Checkmate Director Timothy Woodward Jr. on Shooting with the Blackmagic Production Camera 4K
Director Timothy Woodward Jr. is currently in post-production on Checkmate, an action thriller with supernatural undertones shot using the Blackmagic Production Camera 4K. The movie is expected to be completed by October, and is one of the first features shot with this camera.
We spoke to Woodward about shooting with the Blackmagic Production Camera 4K, as well as about shooting action sequences and why you shouldn’t “fix it in post.” This is part one of the interview.
Filmmaker: Where did the story come from?
Woodward: We found the story on a service called InkTip.com. It was very clever. It was well written, the pacing was really good. We contacted the writers and got the option.
Filmmaker: You chose the Blackmagic Production Camera 4K for the movie. Why?
Woodward: Multiple reasons. For the other films that I’ve directed and produced we have used multiple cameras: the Canon C100, the Sony F3 and also the Red EPIC. We’ve been using the EPIC a lot for its 4K/5K capability for shooting action scenes so we can manipulate the frame, while we use a C100 or the F3 on the more dramatic scenes.
When Blackmagic announced the Production Camera 4K, what stood out was a) the amazing price point, and b) here’s a camera with the ability to do both action and dramatic shooting that’s economical. It actually has a nice look and can record straight to ProRes, which requires a lot less work in post.
Filmmaker: The camera hadn’t been out that long. How did you go about testing it?
Woodward: I bought the Blackmagic Pocket probably 4 months earlier and then I bought the Production Camera 4K about three or four weeks before we started shooting. We did some test shoots. We checked low lighting, we shot in “Film” log mode and video REC709 mode. But I had played around with the Cinema Camera and I had the Pocket so I knew the features and the screen and the menu.
Filmmaker: What mode were you shooting in?
Woodward: We bounced back and forth between 1080 ProRes HQ and 4K ProRes HQ. After doing testing we shot a lot in video REC709 mode, because the output of the images was so crisp and the blacks were black, and because of the time it would save in post opposed to shooting “Film” log. And I like to see what I am going to get on set so the DP can light for it and I want to be able to control it while I’m shooting rather than just in post.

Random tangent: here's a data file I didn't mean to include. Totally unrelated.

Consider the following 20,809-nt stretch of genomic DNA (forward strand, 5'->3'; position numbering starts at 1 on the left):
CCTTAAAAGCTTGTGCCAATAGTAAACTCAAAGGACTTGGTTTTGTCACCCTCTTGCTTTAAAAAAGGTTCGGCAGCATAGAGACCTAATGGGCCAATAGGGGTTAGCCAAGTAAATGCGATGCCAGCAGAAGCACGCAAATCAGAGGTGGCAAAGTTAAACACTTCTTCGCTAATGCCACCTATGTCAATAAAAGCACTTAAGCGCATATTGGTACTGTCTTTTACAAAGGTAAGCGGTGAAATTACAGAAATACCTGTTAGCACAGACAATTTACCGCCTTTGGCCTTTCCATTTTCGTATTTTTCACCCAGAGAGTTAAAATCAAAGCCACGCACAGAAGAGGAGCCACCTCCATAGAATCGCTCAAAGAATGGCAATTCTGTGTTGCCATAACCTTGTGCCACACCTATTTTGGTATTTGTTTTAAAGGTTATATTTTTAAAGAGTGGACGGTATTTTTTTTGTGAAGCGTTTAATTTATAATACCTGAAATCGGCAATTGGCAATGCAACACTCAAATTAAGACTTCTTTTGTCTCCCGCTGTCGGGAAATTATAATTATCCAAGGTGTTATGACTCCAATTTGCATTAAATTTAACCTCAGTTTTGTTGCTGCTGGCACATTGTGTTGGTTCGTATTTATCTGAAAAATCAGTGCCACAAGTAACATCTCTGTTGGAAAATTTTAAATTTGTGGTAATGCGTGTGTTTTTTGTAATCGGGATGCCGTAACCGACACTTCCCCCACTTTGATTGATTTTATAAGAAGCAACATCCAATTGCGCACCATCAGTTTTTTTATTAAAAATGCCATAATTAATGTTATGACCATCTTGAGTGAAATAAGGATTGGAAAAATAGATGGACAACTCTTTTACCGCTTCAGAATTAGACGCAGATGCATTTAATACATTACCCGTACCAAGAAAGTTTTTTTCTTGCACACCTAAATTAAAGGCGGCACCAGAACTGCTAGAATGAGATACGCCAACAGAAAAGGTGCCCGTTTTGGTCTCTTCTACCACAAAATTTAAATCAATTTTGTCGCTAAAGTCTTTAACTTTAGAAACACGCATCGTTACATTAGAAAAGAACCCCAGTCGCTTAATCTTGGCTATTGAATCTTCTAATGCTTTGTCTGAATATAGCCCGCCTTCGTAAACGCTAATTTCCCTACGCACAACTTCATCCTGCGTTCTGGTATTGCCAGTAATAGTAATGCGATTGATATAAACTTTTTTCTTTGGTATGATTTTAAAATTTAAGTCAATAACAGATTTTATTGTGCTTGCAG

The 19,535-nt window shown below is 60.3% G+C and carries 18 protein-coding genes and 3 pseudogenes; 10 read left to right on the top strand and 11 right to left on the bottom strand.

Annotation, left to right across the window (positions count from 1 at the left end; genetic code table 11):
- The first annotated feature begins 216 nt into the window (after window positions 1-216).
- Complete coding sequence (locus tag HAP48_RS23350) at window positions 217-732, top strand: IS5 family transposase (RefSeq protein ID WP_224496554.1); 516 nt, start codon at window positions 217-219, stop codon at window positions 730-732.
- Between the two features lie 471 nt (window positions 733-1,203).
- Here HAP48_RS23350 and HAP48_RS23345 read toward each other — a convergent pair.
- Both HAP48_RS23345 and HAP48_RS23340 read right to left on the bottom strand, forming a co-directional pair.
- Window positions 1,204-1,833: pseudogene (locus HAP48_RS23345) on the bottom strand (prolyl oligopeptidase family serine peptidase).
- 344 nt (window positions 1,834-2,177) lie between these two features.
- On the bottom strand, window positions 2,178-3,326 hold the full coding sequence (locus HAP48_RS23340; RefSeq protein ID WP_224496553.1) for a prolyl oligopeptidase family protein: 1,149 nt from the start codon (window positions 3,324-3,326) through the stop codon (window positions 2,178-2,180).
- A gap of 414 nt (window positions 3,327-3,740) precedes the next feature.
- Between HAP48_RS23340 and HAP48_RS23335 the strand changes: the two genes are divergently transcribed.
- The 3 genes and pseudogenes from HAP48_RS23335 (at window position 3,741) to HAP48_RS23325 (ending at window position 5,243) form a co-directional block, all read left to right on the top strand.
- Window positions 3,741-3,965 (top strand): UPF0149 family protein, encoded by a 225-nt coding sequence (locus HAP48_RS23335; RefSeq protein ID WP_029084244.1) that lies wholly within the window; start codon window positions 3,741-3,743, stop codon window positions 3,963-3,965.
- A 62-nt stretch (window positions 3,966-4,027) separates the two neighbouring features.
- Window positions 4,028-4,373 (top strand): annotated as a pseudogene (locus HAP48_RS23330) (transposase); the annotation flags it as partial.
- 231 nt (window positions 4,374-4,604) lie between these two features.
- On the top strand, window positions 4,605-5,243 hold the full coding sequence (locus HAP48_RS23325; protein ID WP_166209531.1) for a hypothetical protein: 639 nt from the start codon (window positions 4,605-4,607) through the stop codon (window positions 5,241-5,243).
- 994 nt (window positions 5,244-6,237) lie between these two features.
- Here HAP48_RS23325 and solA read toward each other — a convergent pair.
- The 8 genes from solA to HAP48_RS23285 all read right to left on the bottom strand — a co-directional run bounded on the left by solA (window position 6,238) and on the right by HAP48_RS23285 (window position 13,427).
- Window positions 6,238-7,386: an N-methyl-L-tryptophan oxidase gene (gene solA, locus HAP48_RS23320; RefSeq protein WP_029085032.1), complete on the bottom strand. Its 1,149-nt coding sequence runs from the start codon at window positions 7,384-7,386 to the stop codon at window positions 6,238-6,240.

Another thing: in previous shoots, if an actor wanted to look at their frame to see how much room they had to move around, it would be, “OK, here’s the frame, and don’t worry how it looks. We’re going to crush the blacks, we’re going to color correct it, we’re going to do all these things to make it look good.” The nice thing about the Production Camera 4K is we were able to turn it around and say “here it is,” and it looked good. The blacks were black, it felt really bold, and that was nice because it got their confidence level up.
Filmmaker: Why was the image so much better?
Woodward: With DSLRs, for example, there’s a lot of gray level. Those blacks and shadows aren’t there. With the Blackmagic camera, even shooting in ProRes and video REC709 the blacks are really black, they’re very bold. We would sometimes under-expose one stop to get this very crisp image that we haven’t been able to obtain with the DSLR cameras. We would have to go in post and crush the mids down, add contrast and do a lot of things to manipulate it, and the same thing with RED footage, which is very grainy.
Filmmaker: How does the camera perform in low light?
Woodward: It’s not like shooting with a Canon C100 or the F3, which are really nice in low light. We had to go in and light things that we needed. Now with that being said, I think it’s a lot better than when I tested the Blackmagic Cinema Camera, but it’s not quite up there with the DSLRs. But if it is an outside scene and you’re used to shooting with a DSLR you’re going to get the same thing.
Filmmaker: Any issues with rolling shutter?
Woodward: No, we were good. The only issue we really had was the black hole sun issue [Youtube: Black Magic Cinema Camera 4K Test Footage – Black Hole Sun]. We were shooting a car and the window would glare from the sun that was super bright. It created a black hole in the image. We were fortunate enough to have read about it and see it in the monitor and be able to switch things up and flag it off.